They’re about to find out.
A twist on the timeless tale of Cinderella, Sinful Cinders brings us a darker side to the beautiful princess we all grew up reading (and sympathising with) about.
(Highlight next paragraph to view spoilers)
Cinders uses “white magic” which she gains when she is nice to people (namely her terrible step sisters and step mother) to make wishes. Only small wishes, like changing the size of her feet or the colour of her eyes, but wishes all the same. But at the root of it all, Sinful Cinderella is not that much better than her horrible family members.
A prince who isn’t very princely soon shows her that not everything is as black & white and a revelation from her step mother tells us that maybe Cinders really is bad. What I felt about this was that it was plugged with so little importance that although it was supposed to be the main reason Cinders was dark, nothing more was really built upon it. And it occurs near the end of the story so it seemed to have been thrown in for effect.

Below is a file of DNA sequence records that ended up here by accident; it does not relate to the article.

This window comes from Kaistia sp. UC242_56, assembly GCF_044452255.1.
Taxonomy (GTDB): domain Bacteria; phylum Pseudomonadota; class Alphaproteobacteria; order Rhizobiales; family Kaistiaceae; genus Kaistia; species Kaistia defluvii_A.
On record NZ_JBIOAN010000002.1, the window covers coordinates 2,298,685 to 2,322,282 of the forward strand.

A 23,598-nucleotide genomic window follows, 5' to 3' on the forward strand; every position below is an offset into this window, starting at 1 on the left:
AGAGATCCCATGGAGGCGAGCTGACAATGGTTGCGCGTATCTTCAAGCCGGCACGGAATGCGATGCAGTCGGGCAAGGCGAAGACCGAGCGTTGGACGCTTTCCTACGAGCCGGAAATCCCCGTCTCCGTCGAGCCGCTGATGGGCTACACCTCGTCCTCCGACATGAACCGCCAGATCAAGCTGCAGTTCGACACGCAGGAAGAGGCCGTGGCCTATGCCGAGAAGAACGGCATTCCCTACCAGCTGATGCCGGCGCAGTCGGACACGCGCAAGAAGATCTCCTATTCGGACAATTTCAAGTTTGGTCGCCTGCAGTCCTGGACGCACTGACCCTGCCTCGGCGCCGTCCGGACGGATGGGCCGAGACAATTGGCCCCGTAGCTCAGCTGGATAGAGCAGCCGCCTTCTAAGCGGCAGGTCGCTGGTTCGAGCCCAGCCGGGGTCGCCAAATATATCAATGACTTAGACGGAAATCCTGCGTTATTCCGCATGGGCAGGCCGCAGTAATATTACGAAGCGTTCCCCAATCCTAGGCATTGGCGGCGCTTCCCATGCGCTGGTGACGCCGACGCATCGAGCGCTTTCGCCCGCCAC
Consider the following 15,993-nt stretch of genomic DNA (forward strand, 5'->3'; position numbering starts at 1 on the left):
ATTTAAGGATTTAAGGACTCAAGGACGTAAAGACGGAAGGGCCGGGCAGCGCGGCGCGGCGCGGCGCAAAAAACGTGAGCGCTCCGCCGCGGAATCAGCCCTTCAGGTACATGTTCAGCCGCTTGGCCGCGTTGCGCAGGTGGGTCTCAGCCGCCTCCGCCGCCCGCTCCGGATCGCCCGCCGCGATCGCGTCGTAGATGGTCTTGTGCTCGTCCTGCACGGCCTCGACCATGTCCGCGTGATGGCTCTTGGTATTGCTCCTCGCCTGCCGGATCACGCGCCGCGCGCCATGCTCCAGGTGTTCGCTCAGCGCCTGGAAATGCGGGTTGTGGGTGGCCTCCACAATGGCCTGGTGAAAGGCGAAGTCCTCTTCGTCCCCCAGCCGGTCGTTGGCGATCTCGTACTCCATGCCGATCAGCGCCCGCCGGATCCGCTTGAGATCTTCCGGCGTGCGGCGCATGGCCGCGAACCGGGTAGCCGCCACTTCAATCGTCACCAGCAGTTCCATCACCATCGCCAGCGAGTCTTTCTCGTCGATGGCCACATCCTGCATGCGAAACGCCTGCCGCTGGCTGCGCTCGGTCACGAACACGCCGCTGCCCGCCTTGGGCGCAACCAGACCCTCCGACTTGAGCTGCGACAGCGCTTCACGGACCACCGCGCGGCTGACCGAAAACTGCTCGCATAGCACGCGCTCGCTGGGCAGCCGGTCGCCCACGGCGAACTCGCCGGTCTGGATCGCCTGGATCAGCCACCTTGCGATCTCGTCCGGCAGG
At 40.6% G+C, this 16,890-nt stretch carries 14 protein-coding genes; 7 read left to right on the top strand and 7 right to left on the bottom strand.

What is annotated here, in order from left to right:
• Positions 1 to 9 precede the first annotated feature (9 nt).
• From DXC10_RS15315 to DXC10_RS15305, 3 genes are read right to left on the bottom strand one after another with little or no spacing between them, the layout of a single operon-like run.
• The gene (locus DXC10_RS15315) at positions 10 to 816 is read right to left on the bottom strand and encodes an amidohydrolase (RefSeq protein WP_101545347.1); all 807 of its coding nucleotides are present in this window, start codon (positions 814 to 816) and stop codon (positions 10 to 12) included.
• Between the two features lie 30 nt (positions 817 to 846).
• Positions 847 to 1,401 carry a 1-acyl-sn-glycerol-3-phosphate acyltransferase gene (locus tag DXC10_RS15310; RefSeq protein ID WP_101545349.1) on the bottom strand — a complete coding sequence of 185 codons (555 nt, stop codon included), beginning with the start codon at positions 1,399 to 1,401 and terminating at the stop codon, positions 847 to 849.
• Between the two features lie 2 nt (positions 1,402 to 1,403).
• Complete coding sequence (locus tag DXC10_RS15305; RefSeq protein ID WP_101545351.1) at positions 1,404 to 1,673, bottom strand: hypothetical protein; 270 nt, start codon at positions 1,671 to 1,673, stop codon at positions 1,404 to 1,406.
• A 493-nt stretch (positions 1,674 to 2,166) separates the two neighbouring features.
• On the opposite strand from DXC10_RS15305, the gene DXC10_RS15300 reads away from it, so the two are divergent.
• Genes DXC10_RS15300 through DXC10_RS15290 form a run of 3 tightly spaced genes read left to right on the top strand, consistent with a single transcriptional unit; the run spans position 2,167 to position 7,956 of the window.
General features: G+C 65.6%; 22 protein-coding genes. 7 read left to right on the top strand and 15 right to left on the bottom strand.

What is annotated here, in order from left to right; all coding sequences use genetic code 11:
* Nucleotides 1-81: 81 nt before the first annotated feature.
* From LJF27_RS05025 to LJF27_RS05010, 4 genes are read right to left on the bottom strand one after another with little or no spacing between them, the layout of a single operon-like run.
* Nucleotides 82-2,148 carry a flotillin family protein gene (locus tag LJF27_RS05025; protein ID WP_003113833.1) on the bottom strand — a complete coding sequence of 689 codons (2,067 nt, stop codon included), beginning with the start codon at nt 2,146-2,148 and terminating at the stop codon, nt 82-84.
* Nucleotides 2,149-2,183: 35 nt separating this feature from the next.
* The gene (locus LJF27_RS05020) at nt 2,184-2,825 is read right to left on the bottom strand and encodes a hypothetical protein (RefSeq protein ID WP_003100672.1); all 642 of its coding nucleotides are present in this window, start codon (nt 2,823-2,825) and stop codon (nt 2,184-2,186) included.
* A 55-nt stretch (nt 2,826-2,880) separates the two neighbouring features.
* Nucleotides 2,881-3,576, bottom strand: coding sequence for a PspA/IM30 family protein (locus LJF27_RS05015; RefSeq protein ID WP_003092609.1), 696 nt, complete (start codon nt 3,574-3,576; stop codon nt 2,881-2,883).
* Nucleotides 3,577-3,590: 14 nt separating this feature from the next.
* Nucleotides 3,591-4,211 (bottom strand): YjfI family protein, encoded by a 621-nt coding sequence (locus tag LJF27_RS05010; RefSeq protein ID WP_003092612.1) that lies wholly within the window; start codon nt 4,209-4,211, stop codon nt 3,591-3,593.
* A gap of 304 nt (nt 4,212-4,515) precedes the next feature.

This is a short but fairly decent retelling of the traditional story but I wish it was longer, maybe a bit more substance to some of the characters would have pushed this into a higher rating for me. That being said, I have added the second in this series to my TBR pile.
And although I mentioned that it brings a darker side, I would like to have seen this go a bit further, made her truly darker instead of just a little bit mean. I can almost sympathise with her being mean after the situation she has ended up in.